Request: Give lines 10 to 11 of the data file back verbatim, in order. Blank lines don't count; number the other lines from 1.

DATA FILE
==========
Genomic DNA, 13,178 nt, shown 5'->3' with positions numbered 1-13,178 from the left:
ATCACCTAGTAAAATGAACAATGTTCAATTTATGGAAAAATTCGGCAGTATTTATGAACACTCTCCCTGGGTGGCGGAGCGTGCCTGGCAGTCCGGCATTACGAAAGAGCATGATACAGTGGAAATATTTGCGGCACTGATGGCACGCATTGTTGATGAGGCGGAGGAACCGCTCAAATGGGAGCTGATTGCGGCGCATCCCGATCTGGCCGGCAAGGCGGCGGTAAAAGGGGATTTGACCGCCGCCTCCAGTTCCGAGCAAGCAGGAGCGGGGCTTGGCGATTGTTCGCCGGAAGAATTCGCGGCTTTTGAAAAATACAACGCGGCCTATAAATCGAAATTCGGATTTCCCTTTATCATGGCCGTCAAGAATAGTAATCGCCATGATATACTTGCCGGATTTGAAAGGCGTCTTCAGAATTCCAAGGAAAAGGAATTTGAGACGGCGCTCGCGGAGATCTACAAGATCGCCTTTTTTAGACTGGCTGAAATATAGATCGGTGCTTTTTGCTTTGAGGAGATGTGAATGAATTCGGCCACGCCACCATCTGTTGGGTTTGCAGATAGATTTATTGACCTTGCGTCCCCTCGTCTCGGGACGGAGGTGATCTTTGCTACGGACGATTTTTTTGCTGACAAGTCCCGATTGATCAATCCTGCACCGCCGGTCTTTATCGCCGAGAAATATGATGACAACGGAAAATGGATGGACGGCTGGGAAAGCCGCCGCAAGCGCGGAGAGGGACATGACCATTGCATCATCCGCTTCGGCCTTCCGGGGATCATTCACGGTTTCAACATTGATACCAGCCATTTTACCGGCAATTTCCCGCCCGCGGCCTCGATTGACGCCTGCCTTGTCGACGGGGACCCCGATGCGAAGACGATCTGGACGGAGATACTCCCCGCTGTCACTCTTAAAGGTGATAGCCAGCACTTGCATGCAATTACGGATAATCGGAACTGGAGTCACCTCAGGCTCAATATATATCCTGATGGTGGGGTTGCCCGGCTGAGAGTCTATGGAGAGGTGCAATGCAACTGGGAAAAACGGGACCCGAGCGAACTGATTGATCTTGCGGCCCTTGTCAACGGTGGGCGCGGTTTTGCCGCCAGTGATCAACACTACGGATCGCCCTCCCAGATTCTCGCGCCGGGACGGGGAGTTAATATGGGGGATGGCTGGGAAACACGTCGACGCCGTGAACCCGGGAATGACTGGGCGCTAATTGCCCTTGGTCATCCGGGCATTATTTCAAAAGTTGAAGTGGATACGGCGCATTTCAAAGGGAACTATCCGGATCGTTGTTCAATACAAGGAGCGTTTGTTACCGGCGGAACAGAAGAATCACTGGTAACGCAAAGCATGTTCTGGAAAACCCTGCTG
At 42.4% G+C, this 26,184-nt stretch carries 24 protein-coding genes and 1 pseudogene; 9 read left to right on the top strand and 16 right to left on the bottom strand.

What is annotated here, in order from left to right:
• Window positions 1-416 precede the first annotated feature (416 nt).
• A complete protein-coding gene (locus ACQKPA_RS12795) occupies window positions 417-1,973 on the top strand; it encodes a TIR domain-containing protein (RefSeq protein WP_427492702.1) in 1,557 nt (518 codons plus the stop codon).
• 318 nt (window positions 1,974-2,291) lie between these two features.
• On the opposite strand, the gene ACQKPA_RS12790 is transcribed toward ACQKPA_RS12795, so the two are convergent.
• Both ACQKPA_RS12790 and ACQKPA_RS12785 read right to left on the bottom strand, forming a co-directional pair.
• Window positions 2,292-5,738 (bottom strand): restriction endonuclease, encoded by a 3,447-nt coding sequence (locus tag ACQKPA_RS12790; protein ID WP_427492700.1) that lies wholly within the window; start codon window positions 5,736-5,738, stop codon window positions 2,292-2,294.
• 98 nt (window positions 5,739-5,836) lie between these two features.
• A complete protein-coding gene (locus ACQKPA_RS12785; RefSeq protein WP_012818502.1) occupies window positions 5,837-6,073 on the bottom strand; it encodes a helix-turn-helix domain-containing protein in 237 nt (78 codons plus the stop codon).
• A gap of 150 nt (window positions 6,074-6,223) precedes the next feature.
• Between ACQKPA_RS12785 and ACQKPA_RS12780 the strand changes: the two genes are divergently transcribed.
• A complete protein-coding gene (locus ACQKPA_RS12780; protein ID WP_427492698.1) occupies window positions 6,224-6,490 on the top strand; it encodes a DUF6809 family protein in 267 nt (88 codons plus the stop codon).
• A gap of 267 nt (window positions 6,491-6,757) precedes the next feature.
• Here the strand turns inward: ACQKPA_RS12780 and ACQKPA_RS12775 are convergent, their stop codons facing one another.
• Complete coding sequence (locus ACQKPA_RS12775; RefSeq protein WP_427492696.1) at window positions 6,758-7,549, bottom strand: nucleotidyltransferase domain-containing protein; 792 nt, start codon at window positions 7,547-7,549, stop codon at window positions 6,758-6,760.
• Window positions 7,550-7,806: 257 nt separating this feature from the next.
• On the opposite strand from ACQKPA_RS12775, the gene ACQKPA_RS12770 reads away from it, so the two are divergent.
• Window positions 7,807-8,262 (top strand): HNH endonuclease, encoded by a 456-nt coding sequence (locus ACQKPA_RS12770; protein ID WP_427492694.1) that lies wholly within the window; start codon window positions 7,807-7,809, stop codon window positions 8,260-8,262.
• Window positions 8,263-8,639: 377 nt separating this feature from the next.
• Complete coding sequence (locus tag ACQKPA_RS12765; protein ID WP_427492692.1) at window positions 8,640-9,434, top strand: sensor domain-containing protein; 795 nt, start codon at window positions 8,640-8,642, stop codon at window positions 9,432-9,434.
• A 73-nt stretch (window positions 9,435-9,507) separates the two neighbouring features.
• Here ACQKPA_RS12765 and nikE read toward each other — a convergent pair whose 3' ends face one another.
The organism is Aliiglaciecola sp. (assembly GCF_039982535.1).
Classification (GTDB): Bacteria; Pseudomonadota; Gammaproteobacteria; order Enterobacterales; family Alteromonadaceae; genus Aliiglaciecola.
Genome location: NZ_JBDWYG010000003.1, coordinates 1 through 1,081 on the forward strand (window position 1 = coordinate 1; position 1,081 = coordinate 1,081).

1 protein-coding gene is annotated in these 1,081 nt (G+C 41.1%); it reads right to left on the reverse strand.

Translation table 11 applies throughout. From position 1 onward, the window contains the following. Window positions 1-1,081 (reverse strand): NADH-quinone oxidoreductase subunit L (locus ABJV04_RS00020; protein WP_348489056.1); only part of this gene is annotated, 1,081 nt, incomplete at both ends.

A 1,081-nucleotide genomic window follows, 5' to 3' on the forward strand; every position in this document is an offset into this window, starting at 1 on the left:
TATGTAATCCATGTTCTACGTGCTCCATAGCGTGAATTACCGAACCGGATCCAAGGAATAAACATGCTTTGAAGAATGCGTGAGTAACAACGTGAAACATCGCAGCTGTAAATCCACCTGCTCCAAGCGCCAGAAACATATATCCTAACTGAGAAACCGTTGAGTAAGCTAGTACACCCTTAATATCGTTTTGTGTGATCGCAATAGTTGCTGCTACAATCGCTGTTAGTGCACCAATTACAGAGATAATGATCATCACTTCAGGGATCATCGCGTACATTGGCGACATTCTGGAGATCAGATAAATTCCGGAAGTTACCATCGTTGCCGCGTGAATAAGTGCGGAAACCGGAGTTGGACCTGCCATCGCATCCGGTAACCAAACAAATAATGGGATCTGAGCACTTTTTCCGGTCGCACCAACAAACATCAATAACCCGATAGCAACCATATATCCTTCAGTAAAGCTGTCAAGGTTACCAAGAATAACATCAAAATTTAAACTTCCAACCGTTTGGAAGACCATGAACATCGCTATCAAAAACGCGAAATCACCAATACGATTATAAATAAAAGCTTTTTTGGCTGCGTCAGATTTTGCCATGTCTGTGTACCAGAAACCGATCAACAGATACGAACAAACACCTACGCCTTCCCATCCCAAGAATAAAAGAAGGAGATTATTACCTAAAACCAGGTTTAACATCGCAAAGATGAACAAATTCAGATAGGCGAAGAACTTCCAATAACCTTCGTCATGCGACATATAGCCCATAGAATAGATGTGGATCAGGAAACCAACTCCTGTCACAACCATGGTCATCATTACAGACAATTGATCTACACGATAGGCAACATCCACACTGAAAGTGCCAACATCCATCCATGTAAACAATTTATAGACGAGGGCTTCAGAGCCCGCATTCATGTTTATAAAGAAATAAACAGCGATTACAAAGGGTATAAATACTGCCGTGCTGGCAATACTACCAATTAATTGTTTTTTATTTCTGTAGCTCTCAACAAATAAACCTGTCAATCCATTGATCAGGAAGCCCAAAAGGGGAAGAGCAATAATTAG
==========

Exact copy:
• Window positions 2,292-5,738 (bottom strand): restriction endonuclease, encoded by a 3,447-nt coding sequence (locus tag ACQKPA_RS12790; protein ID WP_427492700.1) that lies wholly within the window; start codon window positions 5,736-5,738, stop codon window positions 2,292-2,294.
• 98 nt (window positions 5,739-5,836) lie between these two features.